Attorney General hopeful about case backlog as Court returns home


Government is expected to begin tackling a worrying backlog of cases in the courts from next week, when a refurbished Supreme Court complex opens at Whitepark Road, Attorney General Dale Marshall has told Barbados TODAY.

The building, home to the High Courts and Registration Depearment has been closed since last May due to environmental issues. The closure and move of courts to office complexes in Manor Lodge and Cane Gardens, had hindered the appointment of additional judges to clear the case backlog, according to Marshall.

He revealed that the Court Registry has already begun moving back into the building and by next week the High Courts are to follow suit.

A late notice issued by the Government Information Service advised that the Registration Department  is to reopen on Monday at Whitepark Road, and not Thursday, as previously announced.

The notice added: “Urgent applications for births, deaths, the registering of deaths, marriage certificates and the registering of marriages where the parties are non-resident will continue at the Whitepark Road, St. Michael complex. Meanwhile, certificates that were to be collected on or before March 21 may be collected up to Friday, March 29, at the complex.

“Court will continue to be heard at the Manor Lodge Complex and the Cane Garden Complex until Friday, April 5.”

Earlier, the Attorney General said: “All of the work at the court in White Park Road is completed. The Registry has actually begun to move and by weekend they will be up and fully functioning. Next week the court themselves will move over down from Cane Garden and Manor Lodge. So, by April 7 we will have the entire White Park complex up and running again.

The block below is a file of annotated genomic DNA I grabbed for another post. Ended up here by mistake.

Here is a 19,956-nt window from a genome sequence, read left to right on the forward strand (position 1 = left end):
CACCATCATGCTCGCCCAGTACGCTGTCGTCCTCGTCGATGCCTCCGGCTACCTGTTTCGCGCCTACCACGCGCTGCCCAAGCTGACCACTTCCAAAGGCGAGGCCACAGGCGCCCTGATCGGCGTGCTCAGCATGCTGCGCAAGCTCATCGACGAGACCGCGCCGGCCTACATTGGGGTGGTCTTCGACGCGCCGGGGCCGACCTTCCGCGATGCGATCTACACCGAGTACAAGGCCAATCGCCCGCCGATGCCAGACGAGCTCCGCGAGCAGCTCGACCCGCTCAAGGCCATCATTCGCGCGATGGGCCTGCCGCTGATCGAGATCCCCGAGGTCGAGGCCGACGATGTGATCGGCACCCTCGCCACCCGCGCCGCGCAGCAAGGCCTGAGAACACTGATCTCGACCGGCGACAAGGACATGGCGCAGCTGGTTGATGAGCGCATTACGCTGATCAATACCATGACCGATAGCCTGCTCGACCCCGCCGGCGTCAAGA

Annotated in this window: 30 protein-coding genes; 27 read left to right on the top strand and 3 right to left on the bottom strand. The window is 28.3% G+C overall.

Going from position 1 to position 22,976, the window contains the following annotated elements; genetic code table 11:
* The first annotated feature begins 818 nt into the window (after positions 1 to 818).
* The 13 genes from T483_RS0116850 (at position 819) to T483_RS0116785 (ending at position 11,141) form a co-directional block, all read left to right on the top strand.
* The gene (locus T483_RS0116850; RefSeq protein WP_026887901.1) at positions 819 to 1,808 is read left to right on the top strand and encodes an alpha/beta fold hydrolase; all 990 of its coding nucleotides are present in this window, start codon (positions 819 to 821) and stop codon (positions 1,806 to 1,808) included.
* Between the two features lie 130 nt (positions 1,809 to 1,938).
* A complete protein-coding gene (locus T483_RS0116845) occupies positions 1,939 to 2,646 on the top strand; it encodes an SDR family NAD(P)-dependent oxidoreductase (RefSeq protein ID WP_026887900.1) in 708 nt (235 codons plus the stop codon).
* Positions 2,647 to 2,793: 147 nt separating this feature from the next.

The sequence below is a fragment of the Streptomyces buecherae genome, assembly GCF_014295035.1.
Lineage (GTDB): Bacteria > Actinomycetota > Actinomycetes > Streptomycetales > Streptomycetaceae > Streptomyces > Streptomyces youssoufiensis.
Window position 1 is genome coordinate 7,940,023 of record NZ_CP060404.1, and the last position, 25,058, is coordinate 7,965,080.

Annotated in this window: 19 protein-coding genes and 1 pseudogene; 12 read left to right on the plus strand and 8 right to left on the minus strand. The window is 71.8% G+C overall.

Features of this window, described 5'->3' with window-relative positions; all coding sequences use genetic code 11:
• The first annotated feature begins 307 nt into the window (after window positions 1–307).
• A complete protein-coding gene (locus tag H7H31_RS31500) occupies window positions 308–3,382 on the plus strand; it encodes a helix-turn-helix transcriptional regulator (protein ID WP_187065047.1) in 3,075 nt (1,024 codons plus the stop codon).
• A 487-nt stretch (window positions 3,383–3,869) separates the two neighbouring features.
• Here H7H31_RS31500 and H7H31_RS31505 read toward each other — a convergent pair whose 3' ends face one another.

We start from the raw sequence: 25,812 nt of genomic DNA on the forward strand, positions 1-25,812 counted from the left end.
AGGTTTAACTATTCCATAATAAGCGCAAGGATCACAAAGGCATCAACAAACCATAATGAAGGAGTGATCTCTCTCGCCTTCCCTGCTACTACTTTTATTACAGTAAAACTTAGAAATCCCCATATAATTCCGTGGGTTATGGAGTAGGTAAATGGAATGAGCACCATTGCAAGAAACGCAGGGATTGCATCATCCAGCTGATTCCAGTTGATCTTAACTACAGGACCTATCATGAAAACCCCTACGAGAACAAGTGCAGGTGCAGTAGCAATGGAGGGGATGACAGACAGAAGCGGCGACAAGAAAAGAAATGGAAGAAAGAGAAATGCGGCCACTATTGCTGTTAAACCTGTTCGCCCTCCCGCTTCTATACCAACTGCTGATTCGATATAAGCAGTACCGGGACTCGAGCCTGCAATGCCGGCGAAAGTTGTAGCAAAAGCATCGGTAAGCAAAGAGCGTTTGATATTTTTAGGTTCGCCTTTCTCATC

In an interview with Barbados TODAY back in January, Marshall explained that with the White Park complex out of commission, the long-promised three additional temporary judges to assist the decongestion of the court system was not feasible due to the lack of secure locations to hear criminal cases.

He said at the time that two courts at the Cane Garden complex were currently being used for criminal matters in the High Court because they already have holding cells. He said that to retrofit other courts with cells because of a temporary displacement, was not a good use of taxpayer dollars, especially since additional courts were being built at the Supreme Court Complex.

Today, the Attorney General reported that all systems were still go for the appointment of the temporary judges as well as new permanent judges. He explained that priority would be placed on the 65 murder cases backed up in the system, which would address the troubling issue of murder accused remaining too long on remand and eventually receiving bail.

He revealed that Government was “still pursuing” the appointment of temporary judges to help clear the backlog of criminal cases.

“We are committed to ensuring that trials take place in a speedy fashion but with over 1,000 indictable matters awaiting trial and two High Court judges, that is an impossible equation. We are going to eliminate some of the cases that are too old to prosecute properly. We are also asking the Director of Public Prosecutions to prioritise murder cases. It is evident based on what has been happening in Barbados that we deal with these murder trials.

“We are using two different strategies. We are providing for judges on a permanent basis and the Prime Minister has set up an appointments committee and the chairman of that committee is Sir David Simmons.”

Marshall also revealed that Chief Justice Sir Marston Gibson is to join other notable jurists on the committee.

But the Attorney General and Minister of Legal Affairs revealed that future searches for new judges will not just be limited to Barbados, to ensure the expediency without compromising transparency and quality. He declared that there will be no watering down of justice and that the new measures will clear up a significant portion of the backlog within 18 months.

Marshall said: “It will be impractical to do 60-plus murder trials in a short space of time because we still have to make sure that the trials are done properly. It is in the interest not just of the accused but also in the interest of the society that the court deals with murder cases and all cases in a methodical way. I hope to eliminate much of this backlog in the next 18 months.” (CM)

The post Attorney General hopeful about case backlog as Court returns home appeared first on Barbados Today.

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